Ficus sycomorus, or sycamore fig or the fig-mulberry is a fig species that has been cultivated since ancient times. In Egypt it was known as the Tree of Life. The tree grows up to 20 meters high, the leaves are heart shaped, dark green above and lighter with yellow veins below. The tree grows abundantly in Egypt and in the Lebanon and Syria but not so much in Cyprus, where there are but just a few. Most well known are the sycamore tree outside the Cathedral of St Nicolas in Famagusta, the sycamore tree in Ayia Napa, praised by the poet Seferis, one in the metropolis of Limassol and a few others scattered around.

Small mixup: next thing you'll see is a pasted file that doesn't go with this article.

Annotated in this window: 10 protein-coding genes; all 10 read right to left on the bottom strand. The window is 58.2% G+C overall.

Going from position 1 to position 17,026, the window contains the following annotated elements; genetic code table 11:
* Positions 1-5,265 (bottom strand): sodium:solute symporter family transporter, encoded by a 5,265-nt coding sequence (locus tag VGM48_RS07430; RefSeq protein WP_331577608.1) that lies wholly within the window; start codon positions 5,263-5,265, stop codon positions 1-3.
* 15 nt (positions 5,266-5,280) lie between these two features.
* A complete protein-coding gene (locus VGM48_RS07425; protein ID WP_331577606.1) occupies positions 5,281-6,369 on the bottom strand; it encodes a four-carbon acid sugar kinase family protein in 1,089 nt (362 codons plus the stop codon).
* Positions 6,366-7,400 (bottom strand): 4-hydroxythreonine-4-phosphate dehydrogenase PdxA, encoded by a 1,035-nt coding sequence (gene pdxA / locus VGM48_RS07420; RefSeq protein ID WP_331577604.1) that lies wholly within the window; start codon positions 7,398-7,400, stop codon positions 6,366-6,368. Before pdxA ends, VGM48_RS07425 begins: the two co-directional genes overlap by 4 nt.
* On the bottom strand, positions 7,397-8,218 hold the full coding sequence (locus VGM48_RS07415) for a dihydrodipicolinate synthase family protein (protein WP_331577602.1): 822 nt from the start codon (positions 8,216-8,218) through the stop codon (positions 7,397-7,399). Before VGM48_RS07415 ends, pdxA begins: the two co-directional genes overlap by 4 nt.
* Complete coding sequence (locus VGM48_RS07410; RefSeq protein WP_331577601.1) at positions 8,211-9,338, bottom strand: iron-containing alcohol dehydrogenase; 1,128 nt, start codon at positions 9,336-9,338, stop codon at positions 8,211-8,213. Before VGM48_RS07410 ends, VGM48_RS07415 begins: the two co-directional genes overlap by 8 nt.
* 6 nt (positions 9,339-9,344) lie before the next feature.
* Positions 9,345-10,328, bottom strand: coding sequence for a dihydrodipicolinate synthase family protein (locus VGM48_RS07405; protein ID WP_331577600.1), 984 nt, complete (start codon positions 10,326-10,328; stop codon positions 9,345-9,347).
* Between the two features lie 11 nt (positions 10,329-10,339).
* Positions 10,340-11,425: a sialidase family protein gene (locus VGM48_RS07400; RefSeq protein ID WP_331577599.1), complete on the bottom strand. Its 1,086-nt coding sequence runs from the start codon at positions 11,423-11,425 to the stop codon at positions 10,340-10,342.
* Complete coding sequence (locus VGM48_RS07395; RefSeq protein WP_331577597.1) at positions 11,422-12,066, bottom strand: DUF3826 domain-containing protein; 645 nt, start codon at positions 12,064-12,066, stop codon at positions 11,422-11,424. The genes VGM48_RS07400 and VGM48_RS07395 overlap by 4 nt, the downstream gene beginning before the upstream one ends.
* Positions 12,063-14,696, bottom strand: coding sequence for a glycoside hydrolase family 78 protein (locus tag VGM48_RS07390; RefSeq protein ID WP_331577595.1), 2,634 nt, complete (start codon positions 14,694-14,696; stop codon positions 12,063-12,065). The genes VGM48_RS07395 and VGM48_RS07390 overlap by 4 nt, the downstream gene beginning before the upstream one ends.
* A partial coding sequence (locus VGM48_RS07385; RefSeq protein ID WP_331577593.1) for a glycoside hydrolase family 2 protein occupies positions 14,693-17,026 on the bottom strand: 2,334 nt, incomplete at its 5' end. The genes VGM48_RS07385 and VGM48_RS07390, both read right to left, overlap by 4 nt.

The sycamore fruit are achenes, in the shape of a small ball which tangles at the end of a stalk along the bark of the tree. They grow in thick clustered and ripen from green to yellow or red, being picked usually in July. The Turkish Cypriots knew best how to clean them from their hard and prickly shell and sell them on ice in the hot summer days, on wheel barrows. Today many housewives make sycamore jam or preserved fruit. The fruit is also known as cümbez.
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